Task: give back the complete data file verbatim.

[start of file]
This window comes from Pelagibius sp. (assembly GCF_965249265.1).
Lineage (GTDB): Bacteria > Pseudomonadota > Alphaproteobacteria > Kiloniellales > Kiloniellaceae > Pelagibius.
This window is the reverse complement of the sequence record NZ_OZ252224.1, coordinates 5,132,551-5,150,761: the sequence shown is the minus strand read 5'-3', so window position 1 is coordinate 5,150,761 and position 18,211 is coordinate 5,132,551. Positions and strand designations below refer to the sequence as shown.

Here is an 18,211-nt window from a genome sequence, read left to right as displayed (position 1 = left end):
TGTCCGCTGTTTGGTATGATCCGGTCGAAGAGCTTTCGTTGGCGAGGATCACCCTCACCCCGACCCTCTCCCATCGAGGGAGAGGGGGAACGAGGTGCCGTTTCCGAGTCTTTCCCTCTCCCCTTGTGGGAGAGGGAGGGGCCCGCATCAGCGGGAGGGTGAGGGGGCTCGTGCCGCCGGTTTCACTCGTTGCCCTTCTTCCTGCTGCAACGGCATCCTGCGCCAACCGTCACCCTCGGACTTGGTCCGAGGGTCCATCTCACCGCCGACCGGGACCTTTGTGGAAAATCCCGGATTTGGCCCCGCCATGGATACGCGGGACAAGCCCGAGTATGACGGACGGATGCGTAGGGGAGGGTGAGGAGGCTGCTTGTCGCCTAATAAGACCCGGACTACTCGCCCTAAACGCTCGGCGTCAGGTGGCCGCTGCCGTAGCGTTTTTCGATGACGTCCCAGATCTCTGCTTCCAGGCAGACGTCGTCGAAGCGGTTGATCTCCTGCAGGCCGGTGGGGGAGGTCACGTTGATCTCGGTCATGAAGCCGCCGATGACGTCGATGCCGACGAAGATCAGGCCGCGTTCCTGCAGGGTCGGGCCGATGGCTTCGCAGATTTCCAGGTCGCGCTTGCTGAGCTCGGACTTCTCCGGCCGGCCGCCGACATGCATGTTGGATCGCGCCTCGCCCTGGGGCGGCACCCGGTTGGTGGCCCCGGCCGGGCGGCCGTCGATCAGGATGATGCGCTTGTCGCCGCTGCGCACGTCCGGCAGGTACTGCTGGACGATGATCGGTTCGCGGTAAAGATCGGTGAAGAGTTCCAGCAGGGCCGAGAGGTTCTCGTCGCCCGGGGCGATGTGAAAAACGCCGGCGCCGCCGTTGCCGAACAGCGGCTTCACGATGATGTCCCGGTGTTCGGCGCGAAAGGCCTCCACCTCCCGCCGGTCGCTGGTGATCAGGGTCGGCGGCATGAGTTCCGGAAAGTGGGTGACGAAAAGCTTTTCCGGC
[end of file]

This window comes from Pelagibius sp. (assembly GCF_965249265.1).
Lineage (GTDB): Bacteria > Pseudomonadota > Alphaproteobacteria > Kiloniellales > Kiloniellaceae > Pelagibius.
This window is the reverse complement of the sequence record NZ_OZ252224.1, coordinates 5,132,551-5,150,761: the sequence shown is the minus strand read 5'-3', so window position 1 is coordinate 5,150,761 and position 18,211 is coordinate 5,132,551. Positions and strand designations below refer to the sequence as shown.

Here is an 18,211-nt window from a genome sequence, read left to right as displayed (position 1 = left end):
TGTCCGCTGTTTGGTATGATCCGGTCGAAGAGCTTTCGTTGGCGAGGATCACCCTCACCCCGACCCTCTCCCATCGAGGGAGAGGGGGAACGAGGTGCCGTTTCCGAGTCTTTCCCTCTCCCCTTGTGGGAGAGGGAGGGGCCCGCATCAGCGGGAGGGTGAGGGGGCTCGTGCCGCCGGTTTCACTCGTTGCCCTTCTTCCTGCTGCAACGGCATCCTGCGCCAACCGTCACCCTCGGACTTGGTCCGAGGGTCCATCTCACCGCCGACCGGGACCTTTGTGGAAAATCCCGGATTTGGCCCCGCCATGGATACGCGGGACAAGCCCGAGTATGACGGACGGATGCGTAGGGGAGGGTGAGGAGGCTGCTTGTCGCCTAATAAGACCCGGACTACTCGCCCTAAACGCTCGGCGTCAGGTGGCCGCTGCCGTAGCGTTTTTCGATGACGTCCCAGATCTCTGCTTCCAGGCAGACGTCGTCGAAGCGGTTGATCTCCTGCAGGCCGGTGGGGGAGGTCACGTTGATCTCGGTCATGAAGCCGCCGATGACGTCGATGCCGACGAAGATCAGGCCGCGTTCCTGCAGGGTCGGGCCGATGGCTTCGCAGATTTCCAGGTCGCGCTTGCTGAGCTCGGACTTCTCCGGCCGGCCGCCGACATGCATGTTGGATCGCGCCTCGCCCTGGGGCGGCACCCGGTTGGTGGCCCCGGCCGGGCGGCCGTCGATCAGGATGATGCGCTTGTCGCCGCTGCGCACGTCCGGCAGGTACTGCTGGACGATGATCGGTTCGCGGTAAAGATCGGTGAAGAGTTCCAGCAGGGCCGAGAGGTTCTCGTCGCCCGGGGCGATGTGAAAAACGCCGGCGCCGCCGTTGCCGAACAGCGGCTTCACGATGATGTCCCGGTGTTCGGCGCGAAAGGCCTCCACCTCCCGCCGGTCGCTGGTGATCAGGGTCGGCGGCATGAGTTCCGGAAAGTGGGTGACGAAAAGCTTTTCCGGC